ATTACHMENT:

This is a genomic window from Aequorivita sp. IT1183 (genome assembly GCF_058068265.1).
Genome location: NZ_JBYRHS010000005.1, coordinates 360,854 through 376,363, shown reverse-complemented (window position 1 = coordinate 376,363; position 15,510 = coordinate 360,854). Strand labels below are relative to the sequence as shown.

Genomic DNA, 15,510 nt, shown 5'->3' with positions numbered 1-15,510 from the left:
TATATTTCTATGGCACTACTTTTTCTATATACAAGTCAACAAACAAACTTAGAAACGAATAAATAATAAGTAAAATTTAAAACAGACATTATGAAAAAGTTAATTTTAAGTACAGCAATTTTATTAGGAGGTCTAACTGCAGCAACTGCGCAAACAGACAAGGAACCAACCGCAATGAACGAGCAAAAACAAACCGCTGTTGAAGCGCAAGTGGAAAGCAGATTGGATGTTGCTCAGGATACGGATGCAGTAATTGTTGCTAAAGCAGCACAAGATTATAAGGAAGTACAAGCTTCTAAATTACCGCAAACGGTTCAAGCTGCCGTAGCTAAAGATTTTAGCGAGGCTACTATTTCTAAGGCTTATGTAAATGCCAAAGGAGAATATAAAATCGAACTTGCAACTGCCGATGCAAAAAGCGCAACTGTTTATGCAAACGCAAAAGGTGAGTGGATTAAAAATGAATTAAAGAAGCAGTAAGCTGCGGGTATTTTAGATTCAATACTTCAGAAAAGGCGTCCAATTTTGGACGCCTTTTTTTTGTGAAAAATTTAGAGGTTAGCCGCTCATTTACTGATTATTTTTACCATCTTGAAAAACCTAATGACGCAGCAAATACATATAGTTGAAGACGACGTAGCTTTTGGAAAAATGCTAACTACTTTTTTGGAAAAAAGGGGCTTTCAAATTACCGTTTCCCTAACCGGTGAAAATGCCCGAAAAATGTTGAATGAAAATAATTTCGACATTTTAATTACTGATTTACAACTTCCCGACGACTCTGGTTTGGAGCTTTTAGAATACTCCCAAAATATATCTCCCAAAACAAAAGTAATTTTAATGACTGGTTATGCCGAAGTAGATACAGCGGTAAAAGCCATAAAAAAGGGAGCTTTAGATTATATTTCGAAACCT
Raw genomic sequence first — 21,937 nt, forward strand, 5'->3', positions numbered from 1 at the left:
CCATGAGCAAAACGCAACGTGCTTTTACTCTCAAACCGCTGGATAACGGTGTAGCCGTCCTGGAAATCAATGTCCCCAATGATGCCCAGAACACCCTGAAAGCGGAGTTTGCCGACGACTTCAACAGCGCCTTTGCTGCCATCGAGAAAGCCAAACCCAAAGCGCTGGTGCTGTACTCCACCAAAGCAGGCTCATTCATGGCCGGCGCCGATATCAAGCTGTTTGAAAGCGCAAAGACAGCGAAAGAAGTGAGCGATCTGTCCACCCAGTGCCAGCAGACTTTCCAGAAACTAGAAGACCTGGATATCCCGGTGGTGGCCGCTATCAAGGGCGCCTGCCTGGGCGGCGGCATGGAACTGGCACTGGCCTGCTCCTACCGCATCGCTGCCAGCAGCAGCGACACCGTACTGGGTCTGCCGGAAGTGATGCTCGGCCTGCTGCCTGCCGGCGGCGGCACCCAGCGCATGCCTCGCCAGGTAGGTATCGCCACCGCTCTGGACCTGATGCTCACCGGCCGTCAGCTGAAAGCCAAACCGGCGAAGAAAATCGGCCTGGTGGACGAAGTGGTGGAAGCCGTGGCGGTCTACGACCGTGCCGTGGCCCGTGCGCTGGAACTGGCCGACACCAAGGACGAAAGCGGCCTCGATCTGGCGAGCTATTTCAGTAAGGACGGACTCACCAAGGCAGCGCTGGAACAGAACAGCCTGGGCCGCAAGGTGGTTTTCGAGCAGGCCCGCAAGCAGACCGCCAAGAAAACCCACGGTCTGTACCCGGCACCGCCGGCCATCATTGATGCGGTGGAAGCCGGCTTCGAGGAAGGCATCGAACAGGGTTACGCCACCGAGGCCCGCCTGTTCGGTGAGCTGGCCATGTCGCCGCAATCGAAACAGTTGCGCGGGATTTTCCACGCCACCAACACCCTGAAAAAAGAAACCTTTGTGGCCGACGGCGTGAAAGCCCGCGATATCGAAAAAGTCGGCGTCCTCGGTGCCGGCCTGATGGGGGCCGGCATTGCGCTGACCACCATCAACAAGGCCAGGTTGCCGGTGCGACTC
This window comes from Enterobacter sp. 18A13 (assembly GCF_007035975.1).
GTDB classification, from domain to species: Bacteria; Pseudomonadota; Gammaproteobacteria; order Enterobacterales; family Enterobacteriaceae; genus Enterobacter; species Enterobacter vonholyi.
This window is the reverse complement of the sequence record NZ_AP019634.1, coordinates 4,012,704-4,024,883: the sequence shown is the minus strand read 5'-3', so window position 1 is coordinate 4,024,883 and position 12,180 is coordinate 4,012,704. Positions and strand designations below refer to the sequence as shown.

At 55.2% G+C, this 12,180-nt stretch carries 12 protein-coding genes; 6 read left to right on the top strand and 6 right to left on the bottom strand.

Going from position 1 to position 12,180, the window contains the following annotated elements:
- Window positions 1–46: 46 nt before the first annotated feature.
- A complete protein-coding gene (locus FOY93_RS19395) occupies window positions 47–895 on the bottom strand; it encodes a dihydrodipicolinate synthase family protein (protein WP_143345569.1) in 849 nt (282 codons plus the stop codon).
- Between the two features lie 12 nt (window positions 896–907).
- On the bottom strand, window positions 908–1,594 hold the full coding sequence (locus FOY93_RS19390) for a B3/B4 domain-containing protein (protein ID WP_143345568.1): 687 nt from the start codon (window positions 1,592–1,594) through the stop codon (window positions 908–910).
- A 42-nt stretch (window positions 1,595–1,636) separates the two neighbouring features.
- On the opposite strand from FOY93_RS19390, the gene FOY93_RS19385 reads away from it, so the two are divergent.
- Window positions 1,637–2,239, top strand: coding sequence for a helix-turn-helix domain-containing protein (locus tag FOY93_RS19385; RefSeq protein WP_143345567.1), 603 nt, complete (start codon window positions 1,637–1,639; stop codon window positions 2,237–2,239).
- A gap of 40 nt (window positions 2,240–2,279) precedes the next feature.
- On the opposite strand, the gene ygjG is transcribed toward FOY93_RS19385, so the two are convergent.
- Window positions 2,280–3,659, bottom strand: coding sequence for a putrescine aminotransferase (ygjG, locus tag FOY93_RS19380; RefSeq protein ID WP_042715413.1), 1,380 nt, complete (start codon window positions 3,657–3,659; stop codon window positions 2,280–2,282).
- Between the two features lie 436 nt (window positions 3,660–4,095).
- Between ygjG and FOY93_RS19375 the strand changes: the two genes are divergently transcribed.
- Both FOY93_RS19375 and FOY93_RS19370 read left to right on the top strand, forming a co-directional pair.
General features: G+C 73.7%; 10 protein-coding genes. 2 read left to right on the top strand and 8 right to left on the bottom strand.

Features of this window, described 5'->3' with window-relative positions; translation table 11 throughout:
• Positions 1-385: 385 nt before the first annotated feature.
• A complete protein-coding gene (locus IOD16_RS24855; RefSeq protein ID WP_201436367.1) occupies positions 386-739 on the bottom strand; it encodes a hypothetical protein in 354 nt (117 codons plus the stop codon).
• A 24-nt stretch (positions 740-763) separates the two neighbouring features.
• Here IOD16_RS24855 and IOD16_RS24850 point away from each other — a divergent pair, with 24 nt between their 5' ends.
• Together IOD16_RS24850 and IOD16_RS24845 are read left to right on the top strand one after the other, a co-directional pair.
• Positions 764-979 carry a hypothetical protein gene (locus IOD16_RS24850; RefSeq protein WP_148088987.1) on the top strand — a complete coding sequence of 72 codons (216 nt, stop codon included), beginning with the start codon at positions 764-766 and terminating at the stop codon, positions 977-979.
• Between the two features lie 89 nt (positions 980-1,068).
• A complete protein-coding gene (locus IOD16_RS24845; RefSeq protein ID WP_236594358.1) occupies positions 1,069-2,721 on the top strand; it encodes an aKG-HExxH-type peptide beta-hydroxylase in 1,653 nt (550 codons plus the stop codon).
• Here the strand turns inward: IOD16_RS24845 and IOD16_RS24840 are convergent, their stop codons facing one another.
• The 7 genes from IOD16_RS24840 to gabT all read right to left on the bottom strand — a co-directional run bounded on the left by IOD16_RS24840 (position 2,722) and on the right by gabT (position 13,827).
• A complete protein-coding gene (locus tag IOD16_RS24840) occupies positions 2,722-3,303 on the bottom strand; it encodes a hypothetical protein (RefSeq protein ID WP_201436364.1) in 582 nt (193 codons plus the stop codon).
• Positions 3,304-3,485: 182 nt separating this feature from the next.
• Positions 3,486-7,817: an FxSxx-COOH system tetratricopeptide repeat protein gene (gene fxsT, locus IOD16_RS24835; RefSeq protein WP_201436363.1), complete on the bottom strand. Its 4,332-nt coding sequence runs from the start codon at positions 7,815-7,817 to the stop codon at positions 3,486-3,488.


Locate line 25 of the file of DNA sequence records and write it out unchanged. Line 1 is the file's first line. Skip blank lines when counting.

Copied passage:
General features: G+C 73.7%; 10 protein-coding genes. 2 read left to right on the top strand and 8 right to left on the bottom strand.